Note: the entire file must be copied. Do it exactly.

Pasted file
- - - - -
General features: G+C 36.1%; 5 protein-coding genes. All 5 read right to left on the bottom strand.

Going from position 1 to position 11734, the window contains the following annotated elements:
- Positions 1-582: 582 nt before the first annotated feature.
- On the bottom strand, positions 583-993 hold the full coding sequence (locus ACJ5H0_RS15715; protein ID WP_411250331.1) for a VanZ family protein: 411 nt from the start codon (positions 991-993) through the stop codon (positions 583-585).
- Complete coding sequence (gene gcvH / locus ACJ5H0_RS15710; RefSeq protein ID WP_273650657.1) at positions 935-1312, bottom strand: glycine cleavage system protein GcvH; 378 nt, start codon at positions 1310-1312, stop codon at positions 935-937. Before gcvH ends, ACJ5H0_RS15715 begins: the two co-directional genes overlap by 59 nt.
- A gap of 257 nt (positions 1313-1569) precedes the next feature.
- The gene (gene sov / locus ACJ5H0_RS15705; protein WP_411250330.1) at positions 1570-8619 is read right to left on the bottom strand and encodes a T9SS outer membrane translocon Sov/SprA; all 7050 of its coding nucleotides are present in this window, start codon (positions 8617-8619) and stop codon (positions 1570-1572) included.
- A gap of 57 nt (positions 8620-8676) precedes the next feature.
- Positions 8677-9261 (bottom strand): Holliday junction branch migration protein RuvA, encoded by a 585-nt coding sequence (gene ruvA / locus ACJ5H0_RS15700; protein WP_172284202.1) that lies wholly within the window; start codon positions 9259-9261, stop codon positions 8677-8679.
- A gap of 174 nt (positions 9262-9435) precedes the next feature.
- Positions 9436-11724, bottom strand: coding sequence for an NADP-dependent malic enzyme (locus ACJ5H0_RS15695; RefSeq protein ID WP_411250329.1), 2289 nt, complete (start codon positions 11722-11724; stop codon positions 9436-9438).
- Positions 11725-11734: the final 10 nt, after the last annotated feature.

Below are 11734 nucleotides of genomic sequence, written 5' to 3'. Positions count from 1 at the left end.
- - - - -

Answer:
General features: G+C 36.1%; 5 protein-coding genes. All 5 read right to left on the bottom strand.

Going from position 1 to position 11734, the window contains the following annotated elements:
- Positions 1-582: 582 nt before the first annotated feature.
- On the bottom strand, positions 583-993 hold the full coding sequence (locus ACJ5H0_RS15715; protein ID WP_411250331.1) for a VanZ family protein: 411 nt from the start codon (positions 991-993) through the stop codon (positions 583-585).
- Complete coding sequence (gene gcvH / locus ACJ5H0_RS15710; RefSeq protein ID WP_273650657.1) at positions 935-1312, bottom strand: glycine cleavage system protein GcvH; 378 nt, start codon at positions 1310-1312, stop codon at positions 935-937. Before gcvH ends, ACJ5H0_RS15715 begins: the two co-directional genes overlap by 59 nt.
- A gap of 257 nt (positions 1313-1569) precedes the next feature.
- The gene (gene sov / locus ACJ5H0_RS15705; protein WP_411250330.1) at positions 1570-8619 is read right to left on the bottom strand and encodes a T9SS outer membrane translocon Sov/SprA; all 7050 of its coding nucleotides are present in this window, start codon (positions 8617-8619) and stop codon (positions 1570-1572) included.
- A gap of 57 nt (positions 8620-8676) precedes the next feature.
- Positions 8677-9261 (bottom strand): Holliday junction branch migration protein RuvA, encoded by a 585-nt coding sequence (gene ruvA / locus ACJ5H0_RS15700; protein WP_172284202.1) that lies wholly within the window; start codon positions 9259-9261, stop codon positions 8677-8679.
- A gap of 174 nt (positions 9262-9435) precedes the next feature.
- Positions 9436-11724, bottom strand: coding sequence for an NADP-dependent malic enzyme (locus ACJ5H0_RS15695; RefSeq protein ID WP_411250329.1), 2289 nt, complete (start codon positions 11722-11724; stop codon positions 9436-9438).
- Positions 11725-11734: the final 10 nt, after the last annotated feature.

Below are 11734 nucleotides of genomic sequence, written 5' to 3'. Positions count from 1 at the left end.